Ron Irick recently alerted me to the Historic Marker Data Base. In it are photographs of several additional markers covering Clintonville’s notable people, places and events. The database includes the marker for Rand Hollenback, on Hollenback Drive at Whetstone Park, the Nat’l Register of Historic Places marker for East North Broadway Historic District, and the marker (currently in Powell) for the Grand Carousel which was formerly at Olentangy Olentangy Park.

Ron recently posted the Clinton Township/Clintonville Historic Marker.

Though not in this database, there is also a marker for the Old Beechwold Historical District. I believe there is also some sort of marker for the former home of the Republican Glee Club at 57 Weber Road.

Underground Railroad in Clintonville

Thursday, October 15th, 2015

Debbie Shaw, retired CML librarian, recently provided some local resources about the Underground Railrooad in Clintonville and surrounding area. Thanks for agreeing to share this information, Debbie!


Here’s Debbie’s summary:

    This link has a short video as well as text below it from WOSU’s Columbus Neighborhood series on Clintonville; both discuss the Underground Railroad.

    and this video from the same series on Downtown/Franklinton shows another area involved in the Underground Railroad here in Columbus.

    This link is from the Clintonville History site by Shirley Hyatt. The October 2008 issue discusses Thomas Bull and his family and includes a brief section about the Underground Railroad. [Shirley adds: see my book Clintonville and Beechwold here (to buy it) or here (to borrow it) for a smidgen more information.]

    Article from the OSU Lantern Feb. 7, 1999.

    Historic Marker on OSU Campus.

    Another historical marker.

    Excerpt from the book The Underground Railroad: An Encyclopedia of People, Places and Operations by Mary Ellen Snodgrass.

    For a broader look at the Underground Railroad in Ohio, you can read the full text draft of The Mysteries of Ohio’s Underground Railroad by Wilbur H. Siebert here.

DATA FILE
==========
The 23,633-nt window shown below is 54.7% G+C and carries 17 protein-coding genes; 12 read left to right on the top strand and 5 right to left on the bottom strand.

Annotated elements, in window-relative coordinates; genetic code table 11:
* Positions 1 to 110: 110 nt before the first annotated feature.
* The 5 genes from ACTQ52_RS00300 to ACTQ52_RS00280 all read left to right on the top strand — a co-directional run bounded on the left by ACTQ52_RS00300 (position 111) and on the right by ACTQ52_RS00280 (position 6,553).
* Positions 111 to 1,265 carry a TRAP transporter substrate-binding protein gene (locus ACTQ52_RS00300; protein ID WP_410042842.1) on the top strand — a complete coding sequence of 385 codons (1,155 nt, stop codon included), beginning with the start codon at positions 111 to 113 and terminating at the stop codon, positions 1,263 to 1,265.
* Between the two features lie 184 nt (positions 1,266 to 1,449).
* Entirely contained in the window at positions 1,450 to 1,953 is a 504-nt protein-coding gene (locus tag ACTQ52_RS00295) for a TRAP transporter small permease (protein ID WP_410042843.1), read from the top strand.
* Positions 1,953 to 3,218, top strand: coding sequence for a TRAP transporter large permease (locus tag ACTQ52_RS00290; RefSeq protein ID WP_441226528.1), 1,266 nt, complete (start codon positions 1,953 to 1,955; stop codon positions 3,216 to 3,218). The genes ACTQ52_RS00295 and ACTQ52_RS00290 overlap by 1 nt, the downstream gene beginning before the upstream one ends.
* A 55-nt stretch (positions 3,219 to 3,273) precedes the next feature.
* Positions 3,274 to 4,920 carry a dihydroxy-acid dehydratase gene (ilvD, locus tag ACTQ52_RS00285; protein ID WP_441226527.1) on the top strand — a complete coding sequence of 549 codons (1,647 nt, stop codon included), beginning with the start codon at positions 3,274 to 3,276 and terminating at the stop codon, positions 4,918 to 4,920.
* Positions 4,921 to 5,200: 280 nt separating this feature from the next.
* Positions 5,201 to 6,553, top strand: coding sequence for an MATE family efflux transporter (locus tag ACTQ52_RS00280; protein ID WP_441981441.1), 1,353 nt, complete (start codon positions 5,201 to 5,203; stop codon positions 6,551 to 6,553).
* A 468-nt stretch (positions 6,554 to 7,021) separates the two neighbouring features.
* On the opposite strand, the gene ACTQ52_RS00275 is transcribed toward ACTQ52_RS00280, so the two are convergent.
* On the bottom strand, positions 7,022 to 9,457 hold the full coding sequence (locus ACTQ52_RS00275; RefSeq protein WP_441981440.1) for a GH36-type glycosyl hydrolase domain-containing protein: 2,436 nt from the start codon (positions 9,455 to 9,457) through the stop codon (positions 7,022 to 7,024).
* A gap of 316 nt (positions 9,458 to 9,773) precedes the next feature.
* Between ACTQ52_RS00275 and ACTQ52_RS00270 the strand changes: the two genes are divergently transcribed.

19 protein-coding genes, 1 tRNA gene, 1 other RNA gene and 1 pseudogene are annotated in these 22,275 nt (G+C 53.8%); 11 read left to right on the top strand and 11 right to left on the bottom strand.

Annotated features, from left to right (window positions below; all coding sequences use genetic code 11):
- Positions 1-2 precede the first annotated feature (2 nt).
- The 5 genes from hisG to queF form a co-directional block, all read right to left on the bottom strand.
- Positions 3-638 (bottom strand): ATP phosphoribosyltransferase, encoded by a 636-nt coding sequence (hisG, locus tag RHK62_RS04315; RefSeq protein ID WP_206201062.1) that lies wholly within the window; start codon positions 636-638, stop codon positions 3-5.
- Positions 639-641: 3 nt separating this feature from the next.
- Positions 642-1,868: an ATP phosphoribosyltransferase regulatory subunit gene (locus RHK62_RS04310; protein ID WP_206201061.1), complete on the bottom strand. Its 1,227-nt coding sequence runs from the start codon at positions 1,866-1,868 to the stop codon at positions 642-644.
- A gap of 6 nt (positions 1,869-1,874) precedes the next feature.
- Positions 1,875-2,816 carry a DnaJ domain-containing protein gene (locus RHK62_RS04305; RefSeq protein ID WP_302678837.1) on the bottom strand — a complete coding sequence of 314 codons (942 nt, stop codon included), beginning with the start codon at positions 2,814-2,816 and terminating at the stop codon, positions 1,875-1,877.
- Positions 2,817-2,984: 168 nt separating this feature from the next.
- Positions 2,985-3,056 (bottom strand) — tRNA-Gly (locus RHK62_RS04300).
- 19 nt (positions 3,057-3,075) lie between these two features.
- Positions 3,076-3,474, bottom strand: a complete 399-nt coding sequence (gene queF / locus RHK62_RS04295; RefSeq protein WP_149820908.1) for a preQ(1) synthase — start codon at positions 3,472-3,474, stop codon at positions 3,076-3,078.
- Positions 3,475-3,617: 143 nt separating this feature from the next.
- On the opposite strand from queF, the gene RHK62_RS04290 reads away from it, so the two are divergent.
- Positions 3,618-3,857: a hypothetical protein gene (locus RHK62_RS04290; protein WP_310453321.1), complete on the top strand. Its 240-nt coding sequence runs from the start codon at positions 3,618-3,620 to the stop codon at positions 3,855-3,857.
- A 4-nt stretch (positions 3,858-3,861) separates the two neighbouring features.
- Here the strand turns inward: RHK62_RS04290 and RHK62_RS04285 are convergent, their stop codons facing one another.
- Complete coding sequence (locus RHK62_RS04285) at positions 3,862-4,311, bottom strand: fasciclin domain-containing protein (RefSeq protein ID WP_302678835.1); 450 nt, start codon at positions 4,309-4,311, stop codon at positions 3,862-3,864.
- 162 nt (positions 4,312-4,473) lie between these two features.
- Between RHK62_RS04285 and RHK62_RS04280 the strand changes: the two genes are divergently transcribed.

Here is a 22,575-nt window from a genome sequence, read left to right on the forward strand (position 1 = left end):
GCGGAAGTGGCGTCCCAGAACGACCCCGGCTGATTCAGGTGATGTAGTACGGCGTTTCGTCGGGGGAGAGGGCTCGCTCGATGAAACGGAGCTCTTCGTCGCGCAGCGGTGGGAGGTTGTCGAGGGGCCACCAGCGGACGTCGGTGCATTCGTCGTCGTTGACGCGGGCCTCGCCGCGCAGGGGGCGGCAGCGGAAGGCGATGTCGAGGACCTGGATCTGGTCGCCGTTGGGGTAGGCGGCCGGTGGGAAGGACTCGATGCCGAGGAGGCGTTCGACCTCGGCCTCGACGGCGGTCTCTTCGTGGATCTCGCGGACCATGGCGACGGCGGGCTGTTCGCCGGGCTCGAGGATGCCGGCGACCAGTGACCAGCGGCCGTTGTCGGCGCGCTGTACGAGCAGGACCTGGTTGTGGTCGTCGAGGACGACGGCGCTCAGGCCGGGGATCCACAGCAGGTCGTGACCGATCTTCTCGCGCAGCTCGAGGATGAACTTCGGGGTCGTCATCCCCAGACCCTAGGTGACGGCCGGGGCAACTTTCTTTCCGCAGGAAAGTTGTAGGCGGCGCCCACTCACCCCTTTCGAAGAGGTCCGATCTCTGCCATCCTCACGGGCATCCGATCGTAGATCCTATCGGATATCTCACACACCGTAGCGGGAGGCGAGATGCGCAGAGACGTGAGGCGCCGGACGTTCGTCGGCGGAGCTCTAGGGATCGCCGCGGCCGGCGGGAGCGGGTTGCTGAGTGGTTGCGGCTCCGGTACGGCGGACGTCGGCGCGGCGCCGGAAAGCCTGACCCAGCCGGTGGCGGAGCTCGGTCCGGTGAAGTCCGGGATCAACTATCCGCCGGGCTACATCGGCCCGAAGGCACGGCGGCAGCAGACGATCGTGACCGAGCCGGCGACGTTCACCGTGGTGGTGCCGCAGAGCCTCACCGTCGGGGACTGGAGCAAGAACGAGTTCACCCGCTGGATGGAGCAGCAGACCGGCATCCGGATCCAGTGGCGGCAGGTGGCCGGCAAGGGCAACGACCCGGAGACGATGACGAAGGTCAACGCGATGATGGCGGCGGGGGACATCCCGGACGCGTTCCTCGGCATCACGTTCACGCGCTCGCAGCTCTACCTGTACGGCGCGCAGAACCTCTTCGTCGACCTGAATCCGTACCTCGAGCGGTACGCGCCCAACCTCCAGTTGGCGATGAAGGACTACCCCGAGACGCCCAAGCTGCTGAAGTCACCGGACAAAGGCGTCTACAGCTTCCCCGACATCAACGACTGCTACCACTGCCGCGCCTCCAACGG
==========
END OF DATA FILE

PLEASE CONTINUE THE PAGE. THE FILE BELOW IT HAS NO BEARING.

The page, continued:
And of course, the Columbus Metropolitan Library has a lot of this history. Right now during Main Library’s renovation, Local History & Genealogy services are available at a temporary location in the former Whitehall Branch at 4371 E. Broad Street. CML’s web site says to call (614) 645-2275 to learn more. You can still get to a lot online at the here.

Debbie also notes, “This material was easily Googled. As a former librarian, I know that there is a lot of info that is not online. By the way, if you do an advanced book search on books.google.com and limit to full text only and content = books, there are quite a few. I put underground railroad in the ‘with the exact phrase’ field and Ohio underground railroad in the ‘with all of the words’ field. Laws, history, etc. come up, including Ohio Before 1850 and Ohio History Sketches. Of course, some of it is a very brief part of the book. If you add Ohio into the search’s ‘subject’ field, this narrows it a lot.”

Sewer pipe factory, and The Mystery of the Pond

Thursday, December 26th, 2013

John Krygier found a few maps that he was kind enough to share with us: 3 Sanborn maps of the sewer pipe factory (and later, brick yard) formerly occupying the area where old North High currently sits at 100 Arcadia. Interestingly, the ravine behind the factory was apparently dammed, making a significant (and the only?) pond in Clintonville (not sure if the one in Whetstone counts). John requests that if anyone knows of any other sources documenting this pond, to let him know. You can do that by commenting on this post and I will send it along to John.

John also found a map showing the rail grade that connected the sewer pipe factory to the main RR line to the east. The interurban (Columbus, Marion and Delaware) used part of that spur (north of Glen Echo Park) as a bypass.
This Worthington Bypass went from Indianola Ave, east along the top of Glen Echo, then north up what is now the alley along the RR track, then curved west at North Broadway over to and running parallel along Indianola. This curve is preserved in some of the lots around Oakland Park–in particular, the odd orientation of the IndiaOak Tavern is the result of it being built on a curved parcel, part of the old RR right of way. A map of current parcels (with the approximate route of the RR grade) is also attached.